Pulse train gating to improve signal generation for in vivo two-photon fluorescence microscopy


Two-photon microscopy is used routinely for in vivo imaging of neural and vascular structures and functions in rodents with a high resolution. Image quality, however, often degrades in deeper portions of the cerebral cortex. Strategies to improve deep imaging are therefore needed. We introduce such a strategy using the gating of high repetition rate ultrafast pulse trains to increase the signal level. An electro-optic modulator with a high-power (6 W) 80 MHz repetition rate ytterbium fiber amplifier is used to create gates of pulses at a 1 MHz repetition rate. We first measure signal generation from a Texas Red solution in a cuvette to characterize the system with no gating and at a 50%, 25%, and 12.5% duty cycle. We then compare the signal generation, SNR, and SBR when imaging Texas Red-labeled vasculature using these conditions. We find up to a 6.73-fold increase in fluorescent signal from a cuvette when using a 12.5% duty cycle pulse gating excitation pattern as opposed to a constant 80 MHz pulse train at the same average power. We verify similar increases for in vivo imaging to that observed in cuvette testing. For deep imaging, we find that pulse gating results in a 2.95-fold increase in the SNR and a 1.37-fold increase in the SBR on average when imaging mouse cortical vasculature at depths ranging from 950 to 1050 μm.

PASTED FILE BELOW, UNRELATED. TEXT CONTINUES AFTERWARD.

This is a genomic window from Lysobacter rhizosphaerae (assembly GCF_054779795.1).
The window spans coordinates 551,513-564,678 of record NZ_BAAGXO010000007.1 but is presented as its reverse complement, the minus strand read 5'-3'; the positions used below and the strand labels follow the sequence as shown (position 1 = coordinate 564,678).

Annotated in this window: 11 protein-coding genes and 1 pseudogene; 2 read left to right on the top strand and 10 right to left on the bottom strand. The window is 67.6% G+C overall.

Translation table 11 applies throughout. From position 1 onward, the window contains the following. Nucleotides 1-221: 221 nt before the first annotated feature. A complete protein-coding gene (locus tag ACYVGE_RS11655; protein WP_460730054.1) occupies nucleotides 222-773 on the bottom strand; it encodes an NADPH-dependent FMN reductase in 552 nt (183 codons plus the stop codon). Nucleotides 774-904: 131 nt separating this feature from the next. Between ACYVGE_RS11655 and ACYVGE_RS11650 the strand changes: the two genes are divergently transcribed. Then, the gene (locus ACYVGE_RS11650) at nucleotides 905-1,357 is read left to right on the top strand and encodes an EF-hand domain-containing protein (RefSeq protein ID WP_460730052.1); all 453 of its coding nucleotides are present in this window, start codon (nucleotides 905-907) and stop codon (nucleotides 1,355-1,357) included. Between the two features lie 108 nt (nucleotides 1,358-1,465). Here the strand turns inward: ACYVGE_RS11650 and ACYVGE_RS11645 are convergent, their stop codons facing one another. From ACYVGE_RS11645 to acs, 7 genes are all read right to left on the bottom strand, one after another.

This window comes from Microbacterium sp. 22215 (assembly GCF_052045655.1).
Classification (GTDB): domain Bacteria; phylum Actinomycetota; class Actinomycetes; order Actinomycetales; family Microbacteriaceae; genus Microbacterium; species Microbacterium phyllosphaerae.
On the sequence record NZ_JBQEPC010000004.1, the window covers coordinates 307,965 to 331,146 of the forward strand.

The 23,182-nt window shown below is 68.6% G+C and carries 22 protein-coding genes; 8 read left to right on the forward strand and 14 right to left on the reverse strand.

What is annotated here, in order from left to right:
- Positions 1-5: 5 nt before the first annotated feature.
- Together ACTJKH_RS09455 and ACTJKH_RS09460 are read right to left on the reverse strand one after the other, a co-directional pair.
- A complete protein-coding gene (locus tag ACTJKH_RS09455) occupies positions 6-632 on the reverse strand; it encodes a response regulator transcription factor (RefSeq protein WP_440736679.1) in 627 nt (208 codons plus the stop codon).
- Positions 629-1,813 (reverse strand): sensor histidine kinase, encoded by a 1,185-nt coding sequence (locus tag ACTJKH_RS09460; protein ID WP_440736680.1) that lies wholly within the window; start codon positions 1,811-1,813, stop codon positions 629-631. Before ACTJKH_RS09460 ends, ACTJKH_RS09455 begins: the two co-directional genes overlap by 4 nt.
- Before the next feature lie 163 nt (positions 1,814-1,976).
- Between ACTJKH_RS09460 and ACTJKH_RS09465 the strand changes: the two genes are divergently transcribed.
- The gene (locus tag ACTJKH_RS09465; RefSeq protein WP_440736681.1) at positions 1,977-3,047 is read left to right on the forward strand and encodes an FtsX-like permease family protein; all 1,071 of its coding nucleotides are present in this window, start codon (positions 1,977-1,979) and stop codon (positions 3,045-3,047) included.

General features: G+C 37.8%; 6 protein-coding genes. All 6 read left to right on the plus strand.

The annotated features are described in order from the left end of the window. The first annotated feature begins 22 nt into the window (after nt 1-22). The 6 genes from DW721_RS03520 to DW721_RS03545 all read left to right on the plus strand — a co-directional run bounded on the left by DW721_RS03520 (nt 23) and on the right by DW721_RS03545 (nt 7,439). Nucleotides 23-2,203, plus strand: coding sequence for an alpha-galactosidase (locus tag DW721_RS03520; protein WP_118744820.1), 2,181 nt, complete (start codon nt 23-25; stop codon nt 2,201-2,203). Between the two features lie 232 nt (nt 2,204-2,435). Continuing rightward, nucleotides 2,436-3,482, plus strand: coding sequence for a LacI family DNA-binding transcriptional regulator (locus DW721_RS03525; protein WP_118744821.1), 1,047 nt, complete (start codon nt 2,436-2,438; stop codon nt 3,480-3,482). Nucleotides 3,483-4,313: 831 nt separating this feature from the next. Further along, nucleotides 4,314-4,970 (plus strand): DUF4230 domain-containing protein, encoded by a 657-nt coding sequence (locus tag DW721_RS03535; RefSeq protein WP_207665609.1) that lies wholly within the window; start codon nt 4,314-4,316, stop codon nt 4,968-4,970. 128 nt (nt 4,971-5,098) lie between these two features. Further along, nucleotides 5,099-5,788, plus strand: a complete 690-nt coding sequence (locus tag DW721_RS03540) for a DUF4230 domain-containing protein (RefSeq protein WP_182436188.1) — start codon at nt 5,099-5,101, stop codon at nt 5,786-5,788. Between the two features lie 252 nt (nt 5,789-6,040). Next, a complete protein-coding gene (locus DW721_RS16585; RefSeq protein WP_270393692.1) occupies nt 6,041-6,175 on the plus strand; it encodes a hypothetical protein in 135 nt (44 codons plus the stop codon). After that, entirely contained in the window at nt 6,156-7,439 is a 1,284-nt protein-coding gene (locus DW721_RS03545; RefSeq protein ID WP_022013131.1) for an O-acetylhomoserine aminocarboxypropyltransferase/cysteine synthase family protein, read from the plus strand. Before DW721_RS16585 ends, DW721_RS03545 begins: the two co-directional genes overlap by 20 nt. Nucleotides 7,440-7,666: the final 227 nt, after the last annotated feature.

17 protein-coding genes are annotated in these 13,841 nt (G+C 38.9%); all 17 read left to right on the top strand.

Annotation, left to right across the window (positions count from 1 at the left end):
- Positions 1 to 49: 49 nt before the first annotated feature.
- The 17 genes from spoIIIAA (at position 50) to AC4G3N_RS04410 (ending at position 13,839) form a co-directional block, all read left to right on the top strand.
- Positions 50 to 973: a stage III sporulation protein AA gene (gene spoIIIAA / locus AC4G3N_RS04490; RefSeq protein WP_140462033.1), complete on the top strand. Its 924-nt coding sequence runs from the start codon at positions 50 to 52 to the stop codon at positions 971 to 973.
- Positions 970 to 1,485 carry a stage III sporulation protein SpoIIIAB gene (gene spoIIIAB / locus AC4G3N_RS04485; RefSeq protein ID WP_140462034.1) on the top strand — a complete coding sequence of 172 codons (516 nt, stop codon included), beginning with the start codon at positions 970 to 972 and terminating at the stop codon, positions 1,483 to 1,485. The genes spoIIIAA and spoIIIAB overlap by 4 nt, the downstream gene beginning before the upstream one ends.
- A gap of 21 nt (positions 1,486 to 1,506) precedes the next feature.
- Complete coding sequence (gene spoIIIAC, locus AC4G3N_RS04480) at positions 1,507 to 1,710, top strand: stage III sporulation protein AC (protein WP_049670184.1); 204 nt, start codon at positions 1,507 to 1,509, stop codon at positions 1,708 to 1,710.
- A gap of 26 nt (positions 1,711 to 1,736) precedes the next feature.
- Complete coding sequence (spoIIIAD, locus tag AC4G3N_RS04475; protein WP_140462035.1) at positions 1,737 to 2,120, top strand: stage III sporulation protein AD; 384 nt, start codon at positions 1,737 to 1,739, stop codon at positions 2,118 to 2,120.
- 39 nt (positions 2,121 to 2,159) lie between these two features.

Journal article